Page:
The walk from Salas to Tineo was the easiest of the three days comparatively. The length was the shortest but the temperature went up into the mid70’s with full sun and no wind. It was still hard but as a veteran of the CP said, “Wait until tomorrow. The next few days will be the most challenging of the CP.”
Rather than dwell on the future, the walk out of Salas reacquainted me with the couple from the Canary Islands whom I met on the first day. We took a selfie before we left town — Cristina, 47, and Jamie, 32. I also photographed them while they were ahead of me. They are strong walkers.
Like Day 2 out of Grado, the first quarter of the walk was uphill, a 500 meter climb. Although the elevation map shows the rest of this leg as relatively flat, my fellow hikers can attest that the short 100 meter climbs and descents can take a lot of energy. Off the roads, the paths are very uneven and are tricky because of the long muddy ruts on the unpaved dirt roads. Below is an image of an uphill dirt path.
A few times on every walk, I miss a sign or two and end off trail. Outside of El Espin, I ended up walking on the highway with no Camino signs to be seen. I decided to turn into the next village. I found a couple and asked them where the CP was. After trying to explain several times, Luis walked me to the CP. I thanked him and went on my way. After climbing more hills, I had second thoughts about leaving the smooth highway that was closer to Tineo than the winding route of the CP. But then again, one must follow the prescribed route.
I finally started downhill into Tineo. Wouldn’t you know — there was Cristina and Jamie at a sidewalk cafe enjoying what else, cerveza cana, draft beer). I ran into more people on the CP than I had anticipated — Mick from Cincinnati, Ilya from Miami, Ms Okikawa from Tokyo, two French women from Bordeaux, a pack of five Spanish women who glided along, and two Dutch women (Wendy and Netti) whom I met at the sidewalk cafe. The less traveled route?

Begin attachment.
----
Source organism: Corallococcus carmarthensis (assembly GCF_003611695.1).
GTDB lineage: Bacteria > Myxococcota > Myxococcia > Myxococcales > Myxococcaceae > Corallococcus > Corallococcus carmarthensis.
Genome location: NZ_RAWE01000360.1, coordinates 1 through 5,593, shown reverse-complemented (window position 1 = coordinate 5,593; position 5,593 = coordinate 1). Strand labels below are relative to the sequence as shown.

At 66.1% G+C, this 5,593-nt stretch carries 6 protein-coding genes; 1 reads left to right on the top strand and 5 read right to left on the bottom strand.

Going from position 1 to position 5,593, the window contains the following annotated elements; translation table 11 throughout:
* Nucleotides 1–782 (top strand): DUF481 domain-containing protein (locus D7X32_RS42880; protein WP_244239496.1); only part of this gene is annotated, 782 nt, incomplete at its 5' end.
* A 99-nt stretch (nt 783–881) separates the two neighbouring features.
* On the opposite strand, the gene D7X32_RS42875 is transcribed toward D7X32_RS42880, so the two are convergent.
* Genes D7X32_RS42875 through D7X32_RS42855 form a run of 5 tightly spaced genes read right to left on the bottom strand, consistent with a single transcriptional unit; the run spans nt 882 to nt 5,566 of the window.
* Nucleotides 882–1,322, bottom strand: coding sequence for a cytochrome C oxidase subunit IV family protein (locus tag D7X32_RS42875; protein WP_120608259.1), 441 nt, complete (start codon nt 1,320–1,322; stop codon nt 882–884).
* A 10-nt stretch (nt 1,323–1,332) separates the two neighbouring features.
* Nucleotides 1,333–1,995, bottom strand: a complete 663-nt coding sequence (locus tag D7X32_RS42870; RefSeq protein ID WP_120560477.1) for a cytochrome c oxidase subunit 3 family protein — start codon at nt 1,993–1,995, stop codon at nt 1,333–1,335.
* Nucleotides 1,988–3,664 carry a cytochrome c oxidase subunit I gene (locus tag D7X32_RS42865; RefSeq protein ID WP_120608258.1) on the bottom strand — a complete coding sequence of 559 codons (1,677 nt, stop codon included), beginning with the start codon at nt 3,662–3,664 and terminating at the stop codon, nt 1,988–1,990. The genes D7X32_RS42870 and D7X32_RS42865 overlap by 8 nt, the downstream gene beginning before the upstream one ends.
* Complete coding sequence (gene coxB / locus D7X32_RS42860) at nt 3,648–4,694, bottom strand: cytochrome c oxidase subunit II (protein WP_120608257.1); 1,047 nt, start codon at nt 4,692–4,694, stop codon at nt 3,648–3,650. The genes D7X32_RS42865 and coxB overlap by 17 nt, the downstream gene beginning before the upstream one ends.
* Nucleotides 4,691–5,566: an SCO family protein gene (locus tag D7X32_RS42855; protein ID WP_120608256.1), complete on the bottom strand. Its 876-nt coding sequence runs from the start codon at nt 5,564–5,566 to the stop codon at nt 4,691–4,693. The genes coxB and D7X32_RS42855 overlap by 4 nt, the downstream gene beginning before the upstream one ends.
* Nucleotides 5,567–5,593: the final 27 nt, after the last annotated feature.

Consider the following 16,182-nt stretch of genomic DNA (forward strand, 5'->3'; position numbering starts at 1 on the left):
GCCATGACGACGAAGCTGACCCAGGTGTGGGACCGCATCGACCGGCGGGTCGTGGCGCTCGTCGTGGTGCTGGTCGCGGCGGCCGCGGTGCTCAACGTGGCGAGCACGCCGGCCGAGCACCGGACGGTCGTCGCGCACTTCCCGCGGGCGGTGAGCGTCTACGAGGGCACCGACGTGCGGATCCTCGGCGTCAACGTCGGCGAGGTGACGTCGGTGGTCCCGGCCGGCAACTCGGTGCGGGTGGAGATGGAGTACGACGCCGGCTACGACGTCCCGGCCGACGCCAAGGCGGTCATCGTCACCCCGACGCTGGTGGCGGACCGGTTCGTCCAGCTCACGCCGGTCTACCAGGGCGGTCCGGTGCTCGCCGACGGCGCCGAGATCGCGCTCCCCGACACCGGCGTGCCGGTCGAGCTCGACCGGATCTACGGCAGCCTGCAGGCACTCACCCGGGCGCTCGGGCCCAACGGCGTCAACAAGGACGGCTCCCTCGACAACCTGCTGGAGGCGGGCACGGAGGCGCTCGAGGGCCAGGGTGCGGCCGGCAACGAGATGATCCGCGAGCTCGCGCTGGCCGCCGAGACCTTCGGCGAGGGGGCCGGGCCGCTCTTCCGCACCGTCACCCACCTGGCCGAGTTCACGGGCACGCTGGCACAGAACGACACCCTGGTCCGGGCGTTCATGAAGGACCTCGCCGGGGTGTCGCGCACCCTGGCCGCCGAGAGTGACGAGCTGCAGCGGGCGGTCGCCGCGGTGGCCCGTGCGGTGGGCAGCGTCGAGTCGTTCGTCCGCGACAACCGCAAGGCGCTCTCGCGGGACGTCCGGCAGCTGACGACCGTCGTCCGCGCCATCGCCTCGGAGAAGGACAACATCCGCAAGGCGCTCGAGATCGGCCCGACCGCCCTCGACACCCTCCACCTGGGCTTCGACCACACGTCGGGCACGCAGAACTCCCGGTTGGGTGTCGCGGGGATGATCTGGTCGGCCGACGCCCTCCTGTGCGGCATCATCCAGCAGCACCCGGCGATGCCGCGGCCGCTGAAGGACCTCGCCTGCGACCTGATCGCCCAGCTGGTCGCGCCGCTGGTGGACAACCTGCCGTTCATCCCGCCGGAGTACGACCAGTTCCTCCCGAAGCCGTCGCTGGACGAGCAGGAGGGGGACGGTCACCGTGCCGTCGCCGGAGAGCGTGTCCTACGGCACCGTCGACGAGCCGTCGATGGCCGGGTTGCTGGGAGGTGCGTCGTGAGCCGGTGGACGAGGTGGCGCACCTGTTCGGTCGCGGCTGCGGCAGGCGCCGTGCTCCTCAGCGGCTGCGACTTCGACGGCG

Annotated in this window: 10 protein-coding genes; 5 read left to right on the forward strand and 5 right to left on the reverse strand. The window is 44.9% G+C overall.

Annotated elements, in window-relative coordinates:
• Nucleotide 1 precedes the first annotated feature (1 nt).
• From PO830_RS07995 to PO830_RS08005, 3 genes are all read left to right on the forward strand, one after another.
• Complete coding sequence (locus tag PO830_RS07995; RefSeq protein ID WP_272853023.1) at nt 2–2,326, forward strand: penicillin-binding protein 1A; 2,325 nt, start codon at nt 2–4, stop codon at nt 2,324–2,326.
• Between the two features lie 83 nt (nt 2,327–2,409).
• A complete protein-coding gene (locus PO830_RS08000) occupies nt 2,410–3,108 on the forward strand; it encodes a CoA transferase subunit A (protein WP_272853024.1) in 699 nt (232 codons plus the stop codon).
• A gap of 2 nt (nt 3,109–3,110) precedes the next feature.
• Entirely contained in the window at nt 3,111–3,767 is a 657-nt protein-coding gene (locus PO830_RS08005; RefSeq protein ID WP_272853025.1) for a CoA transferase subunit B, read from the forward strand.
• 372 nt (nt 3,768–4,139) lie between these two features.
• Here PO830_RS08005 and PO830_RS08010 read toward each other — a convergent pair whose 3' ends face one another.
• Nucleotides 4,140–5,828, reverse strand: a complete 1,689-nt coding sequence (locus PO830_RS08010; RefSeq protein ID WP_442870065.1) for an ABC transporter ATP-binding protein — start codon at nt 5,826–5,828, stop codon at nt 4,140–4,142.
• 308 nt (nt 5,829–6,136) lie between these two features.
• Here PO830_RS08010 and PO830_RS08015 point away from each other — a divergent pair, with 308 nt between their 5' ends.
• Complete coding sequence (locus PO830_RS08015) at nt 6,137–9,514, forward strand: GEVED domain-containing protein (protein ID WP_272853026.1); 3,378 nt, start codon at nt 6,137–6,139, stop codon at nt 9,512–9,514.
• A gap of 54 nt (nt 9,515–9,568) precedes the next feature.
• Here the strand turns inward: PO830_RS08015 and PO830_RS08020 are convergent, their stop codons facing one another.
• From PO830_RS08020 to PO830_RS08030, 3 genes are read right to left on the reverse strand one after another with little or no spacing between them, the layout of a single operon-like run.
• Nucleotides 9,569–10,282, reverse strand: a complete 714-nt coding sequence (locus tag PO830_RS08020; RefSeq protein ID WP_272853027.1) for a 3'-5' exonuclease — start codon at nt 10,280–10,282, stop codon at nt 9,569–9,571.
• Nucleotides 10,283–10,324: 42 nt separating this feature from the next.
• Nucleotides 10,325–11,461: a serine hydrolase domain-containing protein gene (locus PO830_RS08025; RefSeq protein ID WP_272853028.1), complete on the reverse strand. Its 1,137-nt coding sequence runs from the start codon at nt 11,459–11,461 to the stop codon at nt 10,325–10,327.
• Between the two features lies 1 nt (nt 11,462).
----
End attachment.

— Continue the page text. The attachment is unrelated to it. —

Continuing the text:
About 200 meters downhill was my hotel, the Palacio de Meras. My room was spacious and the towels were some of the fluffiest I had ever experienced. Dinner was superb. The salad was ample and so fresh; the fish was firm and the sauce had the right touch of garlic (note the fish knife); and the waiter poured me a glass of Albariño and the local Asturian white. What more can one ask to end the day.
5 thoughts on “Day 3 (May 8) Warming Up For The Show — 16 Miles”
I will forever relish the image of you, my friend, wrapped in the fluffiest towel of your life on this journey. Glad you made it to the hotel in good spirits in the fine company of new friends. Hope the temperatures remain mild. JCB
A taxing day but what a splendid ending- beer, new friends, delicious dinner and fluffy towels! Can’t wait to see/ hear what tomorrow brings! Rest well tonight.
As I write this, I’m looking ahead as you are walking toward Polo de Allende. This day and the next 2 are challenging according to my guide. I hope the St Luke’s and Lehigh slopes provided you with adequate training. I’m hoping the cerveza at the end of the trail will provide sufficient incentive to just keep walking.
I wouldn’t believe this adventure if I didn’t know you, Ron. I’m having a marvelous time experiencing this trek vicariously. Surely your years as Provost at Lehigh were excellent preparation for every challenge you encounter. Your photos are exquisite, and your narrative is fascinating. Hazard yet forward, my friend!
Must say that I admire your perseverance in doing the long first three days! Your descriptions make our shorter daily walks (with Zero rain) in Italia last October appear quite tame! Look forward to following (if only vicariously) your progress! Rich Forton